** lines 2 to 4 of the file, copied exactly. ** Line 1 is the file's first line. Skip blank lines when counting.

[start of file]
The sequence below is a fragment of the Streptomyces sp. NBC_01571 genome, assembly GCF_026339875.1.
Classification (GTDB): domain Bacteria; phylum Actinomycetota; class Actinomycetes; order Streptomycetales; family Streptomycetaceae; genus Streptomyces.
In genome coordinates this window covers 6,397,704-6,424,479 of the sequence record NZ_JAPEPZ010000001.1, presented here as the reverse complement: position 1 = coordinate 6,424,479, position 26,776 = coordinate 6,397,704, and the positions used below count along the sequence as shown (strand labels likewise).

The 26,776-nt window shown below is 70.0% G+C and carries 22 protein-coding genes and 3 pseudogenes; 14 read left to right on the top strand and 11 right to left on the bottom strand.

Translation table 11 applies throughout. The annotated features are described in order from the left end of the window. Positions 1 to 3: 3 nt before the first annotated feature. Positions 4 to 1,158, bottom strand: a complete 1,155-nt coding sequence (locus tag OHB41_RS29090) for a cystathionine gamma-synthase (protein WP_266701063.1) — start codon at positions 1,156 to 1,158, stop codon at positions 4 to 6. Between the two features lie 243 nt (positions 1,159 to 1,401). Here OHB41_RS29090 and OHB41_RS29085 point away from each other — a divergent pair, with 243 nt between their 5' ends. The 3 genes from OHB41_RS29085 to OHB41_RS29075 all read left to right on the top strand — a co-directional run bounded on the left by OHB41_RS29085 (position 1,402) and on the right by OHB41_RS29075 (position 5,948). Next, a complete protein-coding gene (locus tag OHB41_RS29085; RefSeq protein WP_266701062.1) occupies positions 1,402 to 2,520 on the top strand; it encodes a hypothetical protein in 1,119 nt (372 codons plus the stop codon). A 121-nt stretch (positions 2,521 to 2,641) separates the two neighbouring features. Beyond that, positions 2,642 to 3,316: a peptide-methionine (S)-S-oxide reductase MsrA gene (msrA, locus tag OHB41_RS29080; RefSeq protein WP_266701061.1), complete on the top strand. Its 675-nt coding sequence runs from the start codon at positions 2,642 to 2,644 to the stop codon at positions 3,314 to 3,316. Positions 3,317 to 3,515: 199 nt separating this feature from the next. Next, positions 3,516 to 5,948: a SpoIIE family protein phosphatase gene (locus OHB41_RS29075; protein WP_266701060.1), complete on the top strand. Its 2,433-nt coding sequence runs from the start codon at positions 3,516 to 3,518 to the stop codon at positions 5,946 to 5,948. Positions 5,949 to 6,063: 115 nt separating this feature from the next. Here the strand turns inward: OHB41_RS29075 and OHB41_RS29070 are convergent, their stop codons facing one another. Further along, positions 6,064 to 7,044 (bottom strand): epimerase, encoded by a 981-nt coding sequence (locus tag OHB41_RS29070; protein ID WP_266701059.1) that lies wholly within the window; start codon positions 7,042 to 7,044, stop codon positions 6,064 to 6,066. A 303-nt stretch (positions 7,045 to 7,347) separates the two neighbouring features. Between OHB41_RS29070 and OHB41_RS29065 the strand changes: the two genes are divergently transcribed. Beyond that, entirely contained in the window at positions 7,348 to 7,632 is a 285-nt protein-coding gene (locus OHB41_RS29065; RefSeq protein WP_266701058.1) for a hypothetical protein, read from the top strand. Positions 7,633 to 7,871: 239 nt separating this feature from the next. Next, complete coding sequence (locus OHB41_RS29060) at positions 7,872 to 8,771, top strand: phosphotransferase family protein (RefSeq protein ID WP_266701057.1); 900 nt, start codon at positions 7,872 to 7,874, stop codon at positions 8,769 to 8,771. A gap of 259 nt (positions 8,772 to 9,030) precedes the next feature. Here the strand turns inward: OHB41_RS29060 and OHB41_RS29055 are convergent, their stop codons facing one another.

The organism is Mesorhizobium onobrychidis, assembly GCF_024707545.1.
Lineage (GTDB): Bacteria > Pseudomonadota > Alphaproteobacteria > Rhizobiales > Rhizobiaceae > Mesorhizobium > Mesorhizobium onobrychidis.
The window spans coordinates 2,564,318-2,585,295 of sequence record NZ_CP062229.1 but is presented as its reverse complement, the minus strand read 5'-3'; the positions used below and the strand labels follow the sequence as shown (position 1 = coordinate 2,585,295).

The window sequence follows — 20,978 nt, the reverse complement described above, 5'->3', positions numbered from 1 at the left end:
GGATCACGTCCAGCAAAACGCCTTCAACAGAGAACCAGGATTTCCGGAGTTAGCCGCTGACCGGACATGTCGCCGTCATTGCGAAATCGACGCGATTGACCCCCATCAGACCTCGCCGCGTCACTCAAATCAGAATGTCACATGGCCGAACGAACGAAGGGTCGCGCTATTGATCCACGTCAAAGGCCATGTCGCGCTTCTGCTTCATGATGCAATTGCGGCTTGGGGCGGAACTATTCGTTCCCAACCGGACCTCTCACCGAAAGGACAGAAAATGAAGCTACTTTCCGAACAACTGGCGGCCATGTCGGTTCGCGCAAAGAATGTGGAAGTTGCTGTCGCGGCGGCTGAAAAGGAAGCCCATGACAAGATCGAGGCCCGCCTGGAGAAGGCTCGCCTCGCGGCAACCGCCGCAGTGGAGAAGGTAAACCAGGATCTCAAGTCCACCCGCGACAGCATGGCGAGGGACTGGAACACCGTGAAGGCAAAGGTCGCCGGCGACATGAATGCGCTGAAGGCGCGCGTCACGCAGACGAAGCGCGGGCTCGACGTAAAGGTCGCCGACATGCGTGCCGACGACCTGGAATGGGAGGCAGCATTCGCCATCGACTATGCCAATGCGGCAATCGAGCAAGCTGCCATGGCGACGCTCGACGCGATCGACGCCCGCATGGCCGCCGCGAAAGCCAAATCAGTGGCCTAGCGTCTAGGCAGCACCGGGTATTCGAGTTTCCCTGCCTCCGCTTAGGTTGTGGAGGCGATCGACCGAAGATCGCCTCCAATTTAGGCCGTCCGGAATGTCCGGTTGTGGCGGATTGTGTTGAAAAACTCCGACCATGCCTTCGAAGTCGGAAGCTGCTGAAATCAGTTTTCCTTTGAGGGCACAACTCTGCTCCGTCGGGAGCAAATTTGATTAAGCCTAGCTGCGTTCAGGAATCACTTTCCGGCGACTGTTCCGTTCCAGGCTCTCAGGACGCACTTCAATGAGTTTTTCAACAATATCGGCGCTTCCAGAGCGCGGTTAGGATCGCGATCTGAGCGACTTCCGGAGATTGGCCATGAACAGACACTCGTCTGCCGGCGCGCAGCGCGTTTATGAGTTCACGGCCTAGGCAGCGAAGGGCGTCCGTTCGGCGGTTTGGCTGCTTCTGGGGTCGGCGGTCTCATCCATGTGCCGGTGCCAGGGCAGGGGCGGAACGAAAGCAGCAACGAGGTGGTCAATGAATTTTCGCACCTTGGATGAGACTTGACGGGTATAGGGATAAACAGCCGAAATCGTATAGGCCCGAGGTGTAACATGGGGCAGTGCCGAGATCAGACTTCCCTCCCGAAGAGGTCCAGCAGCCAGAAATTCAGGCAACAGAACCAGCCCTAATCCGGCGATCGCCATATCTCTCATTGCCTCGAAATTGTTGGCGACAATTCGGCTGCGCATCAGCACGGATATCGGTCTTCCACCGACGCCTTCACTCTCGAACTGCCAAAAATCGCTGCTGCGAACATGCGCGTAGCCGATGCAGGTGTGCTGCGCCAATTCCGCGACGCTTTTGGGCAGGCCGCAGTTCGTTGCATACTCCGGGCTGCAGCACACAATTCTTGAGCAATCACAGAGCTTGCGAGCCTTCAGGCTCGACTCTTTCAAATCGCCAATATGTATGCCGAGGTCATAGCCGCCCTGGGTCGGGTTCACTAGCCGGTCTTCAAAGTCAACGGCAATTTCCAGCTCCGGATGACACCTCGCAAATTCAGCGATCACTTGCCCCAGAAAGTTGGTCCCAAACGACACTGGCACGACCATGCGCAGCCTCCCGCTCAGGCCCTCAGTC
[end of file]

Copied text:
Classification (GTDB): domain Bacteria; phylum Actinomycetota; class Actinomycetes; order Streptomycetales; family Streptomycetaceae; genus Streptomyces.
In genome coordinates this window covers 6,397,704-6,424,479 of the sequence record NZ_JAPEPZ010000001.1, presented here as the reverse complement: position 1 = coordinate 6,424,479, position 26,776 = coordinate 6,397,704, and the positions used below count along the sequence as shown (strand labels likewise).

The 26,776-nt window shown below is 70.0% G+C and carries 22 protein-coding genes and 3 pseudogenes; 14 read left to right on the top strand and 11 right to left on the bottom strand.